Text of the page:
So Sune, why the surprise release?
It wasn’t really a big decision; it’s just more fun for us to be as excited as the fans are on day of release. We just worked toward a deadline and didn’t really think too much about anything else, really.
In the “old” days you had a three-month lead-up to release, with tonnes of interviews etc., but this time around we had plenty of time to just focus on the songs. I wanted to work on it much more, go into details and explore millions of possibilities.
In 2012 you said you weren’t going to make albums anymore. What led you to make that statement?
I thought albums in general were boring and didn’t really like the idea of putting out 10-13 songs when I kinda already knew that people would only listen to three or four songs for real.
So what’s changed?
We had the time and inspiration to make a killer album.
Your last album, Observator, was made during a pretty difficult period in your life. Where was your head at this time round?
My father had just died and it was a tumultuous time. I immersed myself in music, working 12 hours a day for four months. So this was a much more intense process and took much longer.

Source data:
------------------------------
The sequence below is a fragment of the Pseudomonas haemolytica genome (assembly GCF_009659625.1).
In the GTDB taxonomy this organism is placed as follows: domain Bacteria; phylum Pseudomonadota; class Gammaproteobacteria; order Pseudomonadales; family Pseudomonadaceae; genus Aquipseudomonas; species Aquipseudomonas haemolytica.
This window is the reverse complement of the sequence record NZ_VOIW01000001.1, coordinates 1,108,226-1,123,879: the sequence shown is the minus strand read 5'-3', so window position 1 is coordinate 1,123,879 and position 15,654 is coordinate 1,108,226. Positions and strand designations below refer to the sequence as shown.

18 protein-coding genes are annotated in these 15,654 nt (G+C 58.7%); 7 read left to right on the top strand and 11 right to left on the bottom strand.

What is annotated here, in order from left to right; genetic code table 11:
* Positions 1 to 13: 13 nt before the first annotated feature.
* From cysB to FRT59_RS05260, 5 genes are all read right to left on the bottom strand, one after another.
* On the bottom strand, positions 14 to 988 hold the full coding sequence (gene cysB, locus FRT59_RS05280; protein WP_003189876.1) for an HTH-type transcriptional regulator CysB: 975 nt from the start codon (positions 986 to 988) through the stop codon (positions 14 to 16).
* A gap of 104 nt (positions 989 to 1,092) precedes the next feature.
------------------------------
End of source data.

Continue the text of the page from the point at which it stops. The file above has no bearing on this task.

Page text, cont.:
Pe'ahi feels a lot heavier than your previous work. What inspired that change?
Everything, really. This is the first album I’ve written in southern California – and recorded at my studio in downtown Los Angeles – and that definitely had a big impact. I wanted to make a massive, brutal sound, mixed with the sweetness of melodies; to break with classic song structures and make the songs stand out.
How was it working with producer Justin Meldal-Johnsen?
He was such an inspiring sparring partner, I loved it. He’s a pure genius, and so incredibly knowledgeable about music. Really, he came to our rescue and made this album possible.
Lyrically, Pe’ahi’s pretty dark. Where were you drawing inspiration from?
It’s all based on personal, real life experiences: death, dying, love, abandonment and lust.
Can you tell us about the significance of the album title please?
Pe’ahi is a big wave surf break on the north shore of Maui. It roars and is quite frightening, just like the album.
Do you have a favourite track on the album?
I would have to say ‘Killer In The Streets’ because I just love the way it rolls along. And I loved singing that song; I’ve never sung like that before.
You’ve been in The Raveonettes for 12 years now; what’s the most important thing you’ve learned in that time?
If you can write good songs you’re all good to go. Just stay focused, that’s all.
And what’s the ultimate goal?